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COVID & Unemployment

$600 weekly benefit did not reduce employment, study finds

Andy Uhler Jul 31, 2020
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Some Senate Republicans have argued that the $600 benefit is too much, discouraging people from returning to work. Above, Senate Majority Leader Mitch McConnell walks to the Senate floor on Thursday. Drew Angerer/Getty Images
COVID & Unemployment

$600 weekly benefit did not reduce employment, study finds

Andy Uhler Jul 31, 2020
Heard on:
Some Senate Republicans have argued that the $600 benefit is too much, discouraging people from returning to work. Above, Senate Majority Leader Mitch McConnell walks to the Senate floor on Thursday. Drew Angerer/Getty Images
HTML EMBED:
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A study by Yale economists finds that expanded jobless benefits that Congress put in place back in March in response to COVID-19 did not reduce employment. This comes as Congress is debating the right level of relief for unemployed Americans as the $600 weekly supplement comes to an end.

Six months ago, Duke Ducheneaux had plenty of work as a live music audio engineer. He lives in Denver but spent a lot of time touring the country with bands, until all that stopped in March.

“I hate sitting here and doing nothing,” he said. “All I want to do is work.”

He’s on unemployment and said this is the last week he expects to get that $600 that’s part of the CARES Act. He said all told, that’s about half what he would normally be making.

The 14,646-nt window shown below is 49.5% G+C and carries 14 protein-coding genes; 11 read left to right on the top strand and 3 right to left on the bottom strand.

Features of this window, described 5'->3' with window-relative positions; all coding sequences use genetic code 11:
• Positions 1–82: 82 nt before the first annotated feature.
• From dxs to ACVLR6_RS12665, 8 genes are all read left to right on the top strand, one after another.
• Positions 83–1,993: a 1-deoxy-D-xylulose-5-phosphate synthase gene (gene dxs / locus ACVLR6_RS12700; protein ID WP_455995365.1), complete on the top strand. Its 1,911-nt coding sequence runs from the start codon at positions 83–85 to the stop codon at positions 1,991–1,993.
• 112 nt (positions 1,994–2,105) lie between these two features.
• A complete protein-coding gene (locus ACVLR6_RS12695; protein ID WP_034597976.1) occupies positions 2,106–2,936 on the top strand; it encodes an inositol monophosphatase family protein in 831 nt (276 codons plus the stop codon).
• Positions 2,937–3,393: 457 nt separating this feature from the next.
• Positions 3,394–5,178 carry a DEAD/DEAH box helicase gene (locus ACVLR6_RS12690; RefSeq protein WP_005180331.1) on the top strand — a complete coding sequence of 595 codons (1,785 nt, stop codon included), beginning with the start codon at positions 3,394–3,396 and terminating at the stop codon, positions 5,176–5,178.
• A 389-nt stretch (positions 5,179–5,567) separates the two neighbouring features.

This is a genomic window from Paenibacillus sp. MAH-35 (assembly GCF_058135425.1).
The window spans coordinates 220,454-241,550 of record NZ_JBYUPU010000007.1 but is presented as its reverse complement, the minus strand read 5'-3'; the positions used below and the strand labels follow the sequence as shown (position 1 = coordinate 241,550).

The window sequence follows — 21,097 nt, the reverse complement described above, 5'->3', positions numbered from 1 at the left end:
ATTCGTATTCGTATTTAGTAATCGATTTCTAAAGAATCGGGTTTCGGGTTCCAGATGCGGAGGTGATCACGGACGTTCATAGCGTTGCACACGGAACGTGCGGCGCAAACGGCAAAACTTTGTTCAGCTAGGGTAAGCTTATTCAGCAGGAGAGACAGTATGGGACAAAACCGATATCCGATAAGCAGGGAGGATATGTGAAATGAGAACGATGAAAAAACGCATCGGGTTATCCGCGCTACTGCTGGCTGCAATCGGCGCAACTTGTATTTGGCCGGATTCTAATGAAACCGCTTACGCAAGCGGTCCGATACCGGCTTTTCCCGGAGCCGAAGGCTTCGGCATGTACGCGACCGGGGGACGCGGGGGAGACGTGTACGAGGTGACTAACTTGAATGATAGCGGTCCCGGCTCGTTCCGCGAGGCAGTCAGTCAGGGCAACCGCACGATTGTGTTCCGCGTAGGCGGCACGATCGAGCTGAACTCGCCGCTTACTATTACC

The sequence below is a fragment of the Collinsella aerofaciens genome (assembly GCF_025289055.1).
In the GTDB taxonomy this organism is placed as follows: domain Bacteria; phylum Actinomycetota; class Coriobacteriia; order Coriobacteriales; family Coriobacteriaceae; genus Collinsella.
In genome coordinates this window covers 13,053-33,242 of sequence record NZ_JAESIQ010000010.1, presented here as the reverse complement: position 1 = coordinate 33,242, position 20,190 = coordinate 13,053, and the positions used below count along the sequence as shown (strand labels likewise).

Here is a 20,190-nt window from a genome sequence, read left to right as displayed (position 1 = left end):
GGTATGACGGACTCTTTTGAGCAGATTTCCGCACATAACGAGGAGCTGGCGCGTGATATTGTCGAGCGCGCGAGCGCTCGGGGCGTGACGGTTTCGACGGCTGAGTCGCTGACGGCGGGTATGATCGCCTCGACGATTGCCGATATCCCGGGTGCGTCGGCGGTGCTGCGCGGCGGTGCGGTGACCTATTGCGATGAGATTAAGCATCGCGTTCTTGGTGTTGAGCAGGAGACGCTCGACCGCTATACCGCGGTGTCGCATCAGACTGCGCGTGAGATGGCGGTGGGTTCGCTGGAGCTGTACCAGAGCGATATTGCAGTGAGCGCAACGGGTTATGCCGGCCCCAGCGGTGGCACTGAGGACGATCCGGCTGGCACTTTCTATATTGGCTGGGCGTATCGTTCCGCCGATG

Some Senate Republicans and the White House have argued that the $600 benefit is too much and that it discourages people from coming back to work. Dana Scott, the lead author on the Yale study, said the research tells a different story.

“There are a lot of reasons that people are not going back to work that are more important in determining overall employment levels than these disincentive effects,” Scott said.

Those reasons include child care and the risk of getting COVID-19. She said another issue is the labor market: If there aren’t enough jobs to be had, people can’t go back to work.

COVID-19 Economy FAQs

What’s the outlook for vaccine supply?

Chief executives of America’s COVID-19 vaccine makers promised in congressional testimony to deliver the doses promised to the U.S. government by summer. The projections of confidence come after months of supply chain challenges and companies falling short of year-end projections for 2020. What changed? In part, drugmakers that normally compete are now actually helping one another. This has helped solve several supply chain issues, but not all of them.

How has the pandemic changed scientific research?

Over the past year, while some scientists turned their attention to COVID-19 and creating vaccines to fight it, most others had to pause their research — and re-imagine how to do it. Social distancing, limited lab capacity — “It’s less fun, I have to say. Like, for me the big part of the science is discussing the science with other people, getting excited about projects,” said Isabella Rauch, an immunologist at Oregon Health & Science University in Portland. Funding is also a big question for many.

What happened to all of the hazard pay essential workers were getting at the beginning of the pandemic?

Almost a year ago, when the pandemic began, essential workers were hailed as heroes. Back then, many companies gave hazard pay, an extra $2 or so per hour, for coming in to work. That quietly went away for most of them last summer. Without federal action, it’s mostly been up to local governments to create programs and mandates. They’ve helped compensate front-line workers, but they haven’t been perfect. “The solutions are small. They’re piecemeal,” said Molly Kinder at the Brookings Institution’s Metropolitan Policy Program. “You’re seeing these innovative pop-ups because we have failed overall to do something systematically.”

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